Your Phone Is Your Computer

In the last few years, smartphones have become more expensive. In fact, some phones cost more than laptops. How can a phone command such a high price tag? Among many factors, I’m looking at this one idea: your phone is your computer.

Here’s one example of the higher price of a smartphone over a laptop: my own Android phone is $250. And my Chromebook, on sale, was about $200. So my phone cost more than my laptop. How can that be?

Another example of device cost disparity is found in Apple’s 2020 iPhone lineup too. With new Apple iPhones now on sale, you might be faced with choosing one that costs more than a MacBook. This is “just a phone” we’re talking about here, right?

The new iPhone 12 Pro Max with 512GB storage costs $1,400 while the entry level MacBook Air is priced at $1,000. Why does a phone cost $400 more than a computer?

Whether you’re looking at an expensive iPhone or a flagship Android phone like the Samsung Galaxy Note20, you’re likely to spend as much, if not more, than you would on your laptop or desktop computer. That sounds a bit ludicrous, but it kind of makes sense when you think about it.

The Most Personal Computer

These days, we rely on smartphones more than our computers. And although computers are productivity machines, our phones do as much or more. Since phones are pocketable, they’re more versatile than traditional computers.

Your phone is your point-n-shoot camera; it’s always with you to capture life’s moments. Then on that same phone you edit the photos or videos from the camera, much like you can edit video on a desktop PC.

Smartphones are now our wallets too. They wirelessly pay for things at the store. And they secure your identity so you can pay online. Speaking of money, you can budget finances right on your phone using a spreadsheet or a specialized app.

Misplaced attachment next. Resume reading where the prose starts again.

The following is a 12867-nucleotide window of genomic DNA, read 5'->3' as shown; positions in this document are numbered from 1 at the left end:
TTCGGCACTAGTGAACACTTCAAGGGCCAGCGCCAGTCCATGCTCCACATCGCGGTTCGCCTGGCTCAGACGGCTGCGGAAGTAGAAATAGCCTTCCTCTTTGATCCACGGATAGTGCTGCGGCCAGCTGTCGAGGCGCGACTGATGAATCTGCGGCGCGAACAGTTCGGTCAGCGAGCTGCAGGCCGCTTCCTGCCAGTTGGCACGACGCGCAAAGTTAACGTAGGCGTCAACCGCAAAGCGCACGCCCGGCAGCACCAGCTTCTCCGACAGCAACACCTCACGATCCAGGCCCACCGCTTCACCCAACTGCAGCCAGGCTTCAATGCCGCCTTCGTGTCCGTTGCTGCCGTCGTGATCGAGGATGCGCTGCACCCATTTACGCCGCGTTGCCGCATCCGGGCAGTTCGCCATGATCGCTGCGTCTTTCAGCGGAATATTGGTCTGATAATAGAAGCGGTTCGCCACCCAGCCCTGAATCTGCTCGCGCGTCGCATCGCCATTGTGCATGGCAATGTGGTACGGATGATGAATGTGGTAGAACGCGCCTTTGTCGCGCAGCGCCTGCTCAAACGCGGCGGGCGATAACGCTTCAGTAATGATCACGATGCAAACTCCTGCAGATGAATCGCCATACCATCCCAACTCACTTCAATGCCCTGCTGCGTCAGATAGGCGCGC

Our phones, using GPS and an accelerometer, record our steps and calculate our general fitness; they’re like pedometers. Try doing that with your laptop in your backpack.

And phones are now the best music playback devices. They stream wirelessly from the internet to any bluetooth speaker or headphones, at home and on-the-go.

So a phone’s utility often outclasses a productivity laptop. Smartphones changed computing life as we know it starting back in 2007 when the first iPhone debuted. Many people today couldn’t live without a smartphone; they’re as necessary as cars.

Yet when we look at a new phone that costs $1,000 or more, we wear a grimace emoji on our face. Sticker shock shows we forget how much we rely on our phones for all their many capabilities.

I tend to be budget conscious and frugal. Yet I think that since phones are the most important computer in our daily lives, it’s reasonable to pay a high price for them. And to offset that cost, we can say a laptop is our secondary computer, like a peripheral that is ancillary to our mobile phone, and thus pay less for it.

In other words, flip the script.

Instead of a low cost phone and high cost laptop, get a high cost phone and low cost laptop.

Either way, the more I think about all that I use a phone for in daily life, and how much I rely on it, the higher prices seem justified. Our smartphones are tiny marvels of modern mobile computing.

Yet novelty, hype, and marketing work hard to sell those high priced smartphones; I work hard to resist.

What’s your take on high cost phones these days? Do you feel the prices are warranted?